Year A; Proper 7; 6.21.2020

Genesis 21:18-21, Hagar’s Spirituality

 

“Is anything too wonderful for the LORD?”

We left off last week with these words, written in the Book of Genesis, said by YHWH, the God of Abraham. God seemed to lean over to say to Abraham after learning that Sarah would bear a son in her old age, and said, “Hey, Abraham, why is Sarah laughing? Is anything too wonderful for the LORD?”

And indeed, she bore a son and named him Isaac.

That’s where the story from Genesis begins today. Abraham hosts another feast, this time it is a celebration of the weaning of Isaac. I love that it’s Father’s Day. I love the men in my life. And I love that the story today is of the patriarch Abraham who is referred to as the patriarch of the three “Abrahamic Faiths:” Jews, Muslims and Christians.

Abraham is the patriarch for Christians because our faith comes from Jesus and his Jewish faith. Abraham is known in Scripture as having obedient faith in God, and even next week’s lesson we will learn that he almost sacrificed Isaac in obedience to God.

But in today’s story, I wish he had been more kind to Hagar. I don’t like how he treated the slave woman and her son, HIS son Ishmael. I would have preferred on Father’s Day a more “Prodigal son-like-father;” A father, a master of forgiveness instead of a father who cast out into the wilderness a single mom and her son. And yet, the beauty of the story of Hagar gives us the opportunity to learn about her resilience and abiding faith in God.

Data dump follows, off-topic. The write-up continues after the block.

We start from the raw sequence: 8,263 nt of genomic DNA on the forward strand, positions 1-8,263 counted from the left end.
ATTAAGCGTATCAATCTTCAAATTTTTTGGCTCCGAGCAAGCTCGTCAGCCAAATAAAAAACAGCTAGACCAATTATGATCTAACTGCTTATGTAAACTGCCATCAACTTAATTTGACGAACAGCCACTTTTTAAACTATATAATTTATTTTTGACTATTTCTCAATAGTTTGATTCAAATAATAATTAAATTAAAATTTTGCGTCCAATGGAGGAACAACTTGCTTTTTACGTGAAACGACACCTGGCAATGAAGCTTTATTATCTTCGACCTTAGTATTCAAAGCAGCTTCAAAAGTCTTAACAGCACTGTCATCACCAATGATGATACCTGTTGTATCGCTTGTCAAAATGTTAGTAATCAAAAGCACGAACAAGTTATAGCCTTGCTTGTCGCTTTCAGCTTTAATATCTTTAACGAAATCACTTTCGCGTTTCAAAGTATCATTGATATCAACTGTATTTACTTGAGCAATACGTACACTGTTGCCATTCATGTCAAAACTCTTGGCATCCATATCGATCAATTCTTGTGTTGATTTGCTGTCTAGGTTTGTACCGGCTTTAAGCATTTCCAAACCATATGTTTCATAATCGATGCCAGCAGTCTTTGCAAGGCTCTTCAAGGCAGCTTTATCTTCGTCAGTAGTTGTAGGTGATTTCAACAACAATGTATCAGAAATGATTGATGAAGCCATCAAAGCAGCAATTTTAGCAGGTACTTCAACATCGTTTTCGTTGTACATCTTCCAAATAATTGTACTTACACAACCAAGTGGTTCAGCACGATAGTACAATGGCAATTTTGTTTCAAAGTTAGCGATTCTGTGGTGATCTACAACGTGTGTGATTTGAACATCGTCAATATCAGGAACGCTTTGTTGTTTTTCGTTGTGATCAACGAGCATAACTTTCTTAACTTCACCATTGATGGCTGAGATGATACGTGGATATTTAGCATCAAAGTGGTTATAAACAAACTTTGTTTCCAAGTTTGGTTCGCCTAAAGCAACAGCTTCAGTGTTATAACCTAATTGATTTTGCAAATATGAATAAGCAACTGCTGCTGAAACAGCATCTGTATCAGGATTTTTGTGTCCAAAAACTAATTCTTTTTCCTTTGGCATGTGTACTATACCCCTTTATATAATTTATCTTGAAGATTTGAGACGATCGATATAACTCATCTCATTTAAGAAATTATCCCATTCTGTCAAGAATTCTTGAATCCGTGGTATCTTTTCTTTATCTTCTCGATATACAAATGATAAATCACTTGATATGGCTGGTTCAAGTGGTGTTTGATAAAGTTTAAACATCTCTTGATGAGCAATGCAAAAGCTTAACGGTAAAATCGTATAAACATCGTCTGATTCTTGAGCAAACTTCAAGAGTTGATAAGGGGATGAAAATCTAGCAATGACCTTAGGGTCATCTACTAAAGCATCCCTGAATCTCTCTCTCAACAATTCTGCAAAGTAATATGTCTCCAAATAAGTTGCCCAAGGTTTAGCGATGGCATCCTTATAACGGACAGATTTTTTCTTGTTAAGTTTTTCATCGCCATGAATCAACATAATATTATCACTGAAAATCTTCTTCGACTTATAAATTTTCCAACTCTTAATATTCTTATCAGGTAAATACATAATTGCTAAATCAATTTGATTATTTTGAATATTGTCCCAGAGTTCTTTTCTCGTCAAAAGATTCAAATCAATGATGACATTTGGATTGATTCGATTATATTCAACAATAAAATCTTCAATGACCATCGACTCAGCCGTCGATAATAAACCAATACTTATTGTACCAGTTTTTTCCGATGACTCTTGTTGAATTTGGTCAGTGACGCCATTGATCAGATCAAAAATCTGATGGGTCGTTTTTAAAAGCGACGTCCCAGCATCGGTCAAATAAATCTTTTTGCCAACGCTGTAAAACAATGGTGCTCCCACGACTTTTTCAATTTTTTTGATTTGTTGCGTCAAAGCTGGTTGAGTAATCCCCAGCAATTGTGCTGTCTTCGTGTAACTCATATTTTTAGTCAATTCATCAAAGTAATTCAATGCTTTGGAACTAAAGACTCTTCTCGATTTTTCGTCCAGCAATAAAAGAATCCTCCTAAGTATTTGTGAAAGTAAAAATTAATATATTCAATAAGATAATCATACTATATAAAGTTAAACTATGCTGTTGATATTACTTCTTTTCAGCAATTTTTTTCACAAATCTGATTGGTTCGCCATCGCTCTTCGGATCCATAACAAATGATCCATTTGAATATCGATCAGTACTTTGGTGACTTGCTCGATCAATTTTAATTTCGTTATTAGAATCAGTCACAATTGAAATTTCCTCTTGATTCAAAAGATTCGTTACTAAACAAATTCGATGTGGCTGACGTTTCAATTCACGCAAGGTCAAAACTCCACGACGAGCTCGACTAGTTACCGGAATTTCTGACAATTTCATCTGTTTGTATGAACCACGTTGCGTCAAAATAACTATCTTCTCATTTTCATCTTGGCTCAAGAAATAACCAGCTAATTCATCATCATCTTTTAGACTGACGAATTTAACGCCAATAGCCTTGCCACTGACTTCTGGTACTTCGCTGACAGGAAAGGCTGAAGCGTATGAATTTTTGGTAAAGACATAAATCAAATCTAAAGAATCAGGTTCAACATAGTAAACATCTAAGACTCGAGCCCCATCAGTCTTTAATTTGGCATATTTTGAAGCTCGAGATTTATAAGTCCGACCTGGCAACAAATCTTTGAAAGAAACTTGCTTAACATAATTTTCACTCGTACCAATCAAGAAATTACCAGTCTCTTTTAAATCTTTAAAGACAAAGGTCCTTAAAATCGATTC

Hagar was the foreign servant of Sarah. Abraham and Sarah were wealthy in land and possessions and slaves. As Sarah got on in years and realized that she was too old to have children, giving Abraham no heirs, she engineered a surrogate relationship between Abraham and Hagar. From that relationship, Hagar conceived right away. This only made the relationship between Sarah and her servant worse. Sarah blamed Hagar for mocking her infertility and made life so difficult for Hagar that she fled into the wilderness, pregnant and on foot. But God’s angels met her and sent her back, promising that her own son would produce offspring too numerous to count.

We enter into the story today as Abraham completes the celebration for two-year-old Isaac his son born to Sarah. So, now he has two sons born of different mothers. The two boys are obviously close because they are playing happily together; a 13-year-old with his half-brother, a two year old.

Sarah, though, was alarmed to see their closeness and immediately realized that Isaac’s inheritance was in jeopardy. She went to Abraham who couldn’t say “no” to her command that he cast out Hagar and Ishmael from the home. She doesn’t even hide her motives saying, “The son of this slave woman shall not inherit along with my son.”

Abraham was very distressed, but still sent her out. He gave her a skin of water and bread for their exile. Naturally, the water and bread ran out. And so, with no food, no water, no family, alone in the wilderness Hagar prepares to die.  She put her son Ishmael under a bush and she went away enough distance so she couldn’t see him die.

And she lifted up her voice. And she wept.

What else could she do?